“everything you said, I used to say too, albeit not as artfully, before I got married. I waited and didn’t settle, and found my true soul mate when I was 29. Our first few months together I truly thought he had to be interrogating my best friends on the side, because he always knew JUST what to say and do to make me swoon. And now, after 10 years together and 7 years of marriage and 2 kids, he can still make me swoon, when he isn’t driving me crazy leaving his shoes in the kitchen or forgetting to get the oil changed before we leave on vacation. Marriage is a wonderful, awful arrangement. You get to have all of your partners best 24/7, but you also have to be man or woman enough to live and deal with the worst 24/7 too, and not scamper back to your sweet little apartment and cats and "space" when things get not so swoony delicious for a while. When you get married you lose alot of your ability to step back and figure things out because you are knee deep in it. I don’t have my own "corner" anymore, because I have to share it with him and the kids too. It is hard work every day to make it as wonderful as it is for my husband and me. When it is not so wonderful, I don’t wonder if I am "settling" or giving in to what is comfortable and easier, I wonder what I need to do to make it better. It's not just as easy as waiting until you think you found the perfect one who will not fail you, it’s also being willing to not fail them too, and to realize that ultimately you make your own happy life, even if you have to figure it out while you are knee deep in shoes and diapers.”
For seven years I was the worst judge of all of my marriage. I was constantly looking for what was wrong or imperfect and fighting it in some ridiculous internal cage match, always afraid that I was somehow “settling” somewhere.
I can now say that I wasted seven years.
Not on marriage (whew, had you there didn’t I?) I wasted years trying to fight what was already a very good thing, because I wanted to mold it into the pre-conceived notion I had of what my marriage and husband should be. Pre-conceived notions from years and years ago, before I had any idea of how my life would turn out. A few months ago I stopped being so hard on myself, as a mother, as a daughter, as a friend, and a wife. I stopped being my harshest critic, and that has opened me up to how great I really have it, and that has made all the difference.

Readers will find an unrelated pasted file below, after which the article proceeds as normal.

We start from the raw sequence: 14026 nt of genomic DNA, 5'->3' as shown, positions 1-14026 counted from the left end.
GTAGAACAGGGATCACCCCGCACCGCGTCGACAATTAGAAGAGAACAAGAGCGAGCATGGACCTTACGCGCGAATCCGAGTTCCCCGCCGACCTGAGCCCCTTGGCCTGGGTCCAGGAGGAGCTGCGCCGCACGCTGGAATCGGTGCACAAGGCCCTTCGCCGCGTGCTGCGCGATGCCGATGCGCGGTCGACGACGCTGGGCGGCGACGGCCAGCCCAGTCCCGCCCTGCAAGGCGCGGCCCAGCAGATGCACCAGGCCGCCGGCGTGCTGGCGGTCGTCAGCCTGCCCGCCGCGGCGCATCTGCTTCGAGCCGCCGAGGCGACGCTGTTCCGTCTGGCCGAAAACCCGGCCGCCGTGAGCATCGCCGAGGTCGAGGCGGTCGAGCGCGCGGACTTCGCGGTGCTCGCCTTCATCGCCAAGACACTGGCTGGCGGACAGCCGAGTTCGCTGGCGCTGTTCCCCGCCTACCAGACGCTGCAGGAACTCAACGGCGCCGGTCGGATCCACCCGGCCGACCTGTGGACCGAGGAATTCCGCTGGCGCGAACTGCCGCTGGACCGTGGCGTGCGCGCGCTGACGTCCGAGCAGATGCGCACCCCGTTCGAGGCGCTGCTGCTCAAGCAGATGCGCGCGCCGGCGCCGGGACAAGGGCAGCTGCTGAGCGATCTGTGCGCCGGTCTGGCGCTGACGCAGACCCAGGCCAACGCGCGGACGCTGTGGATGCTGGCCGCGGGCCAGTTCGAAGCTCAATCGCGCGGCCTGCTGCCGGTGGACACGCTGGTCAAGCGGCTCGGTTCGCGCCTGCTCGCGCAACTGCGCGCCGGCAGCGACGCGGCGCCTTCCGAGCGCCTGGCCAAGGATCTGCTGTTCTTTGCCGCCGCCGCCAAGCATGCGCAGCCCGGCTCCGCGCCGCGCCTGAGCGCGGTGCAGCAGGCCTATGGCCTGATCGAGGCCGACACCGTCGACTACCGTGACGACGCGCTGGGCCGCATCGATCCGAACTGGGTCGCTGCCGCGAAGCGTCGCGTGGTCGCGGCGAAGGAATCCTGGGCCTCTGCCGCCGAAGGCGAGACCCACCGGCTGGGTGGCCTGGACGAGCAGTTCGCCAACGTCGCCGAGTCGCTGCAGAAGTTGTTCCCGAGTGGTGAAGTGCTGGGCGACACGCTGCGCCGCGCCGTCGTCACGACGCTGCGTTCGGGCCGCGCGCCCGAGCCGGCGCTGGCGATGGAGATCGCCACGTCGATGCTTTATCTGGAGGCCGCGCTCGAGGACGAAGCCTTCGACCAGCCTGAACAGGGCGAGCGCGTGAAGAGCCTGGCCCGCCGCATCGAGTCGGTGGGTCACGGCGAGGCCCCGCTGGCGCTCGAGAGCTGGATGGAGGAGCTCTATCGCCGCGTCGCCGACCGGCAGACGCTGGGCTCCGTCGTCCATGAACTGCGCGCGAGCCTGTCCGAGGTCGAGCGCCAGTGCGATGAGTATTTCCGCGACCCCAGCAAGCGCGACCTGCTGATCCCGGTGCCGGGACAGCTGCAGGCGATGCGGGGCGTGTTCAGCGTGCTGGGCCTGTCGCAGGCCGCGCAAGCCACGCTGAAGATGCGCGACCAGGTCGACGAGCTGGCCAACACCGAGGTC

Since Kris’s post, I have been thinking a lot about this whole notion of “settling” and I think the context is everything. There is a huge difference between “Settling” for less than you wanted for yourself, and “Settling in” for keeps. In sickness and health, For richer or for poorer. Yada yada yada.
(And while I do NOT underestimate the power of good yada yada yada, since my son thinks I am “A Lady’, I should probably stop there.)
Peace out, from Happy Valley.
Friday, August 17, 2007
Why is it that when things are going well, instead of coasting along on a boogie board of pink cotton candy, I instead have to turn it upside down and look for ants in the fluff?
I believe in karma and doing unto others as you would have them do unto you. I have been doing well unto others (especially husband and children) and I have been trying to spread goodwill and peace unto others as I would have them spread unto me.
"Spread unto me" sounds dirty doesn't it?
So it would stand to reason that all of the good spreading would come to a pleasing fruition, on my end, no? That was, after all, my intention.
And as the last few weeks have been ones of great joy in my kids and my marriage and my life, I should be feeling full of warmth of karmic retribution.
So why do I find myself listening for that other shoe?
Is it just a habit, this fear of giving in to the joy? Or is is a sixth sense, like the one that tells me when a certain cry from my son is a "bad" cry as opposed to just a "mad" cry, from two floors away?
How do you learn (or re-learn) to revel?
Wednesday, August 15, 2007
I don’t get money or free stuff for saying this. Just a friendly consumer to blog reader product review.*
I love coffee. It gets me out of bed in the morning and the smell of it makes me swoon with anticipatory delight. If I shall ever have the misfortune of falling into a coma, please grind and brew a pot of La Colombe coffee next to my bed and I will snap out of it and demand fresh Half and Half and a very large mug.
We go through lots of coffee makers too. I don’t know why, but we average a new coffee maker about once every 12-18 months. I have worn out my eligibility for free Gevalia pots, so it was with great delight that I responded to an offer via my Urban Baby**
daily emails for a “free” Senseo coffee pot.
I say “free” because first you had to take a survey to see if you “qualified” for the “free” offer and then you had to pay $15 shipping (which is a crock but still better than paying the $65 retail price for the coffee pot). So I “qualified” and yesterday I got the pot. It comes with a pack of 16 Douwe Egberts coffee pods. I love Douwe Egberts coffee. It’s rich and strong and meaty, the way I like my
This morning before I left the house I brewed a cup of it in my fancy new Senseo pot. As it was the first use of the pot, I initially had to fill the little water reservoir tank and run a clear cycle, which took less than 2 minutes. Then I refilled the reservoir with fresh, filtered water. The only time I am a snob about tap water is when I make coffee, otherwise our tap water is delicious. I popped in my Senseo pod and hit the button. In no time, it was done, but where was the coffee? Oh look there it is! All 1.5 inches of it, lost in the bottom of my standard size coffee MUG.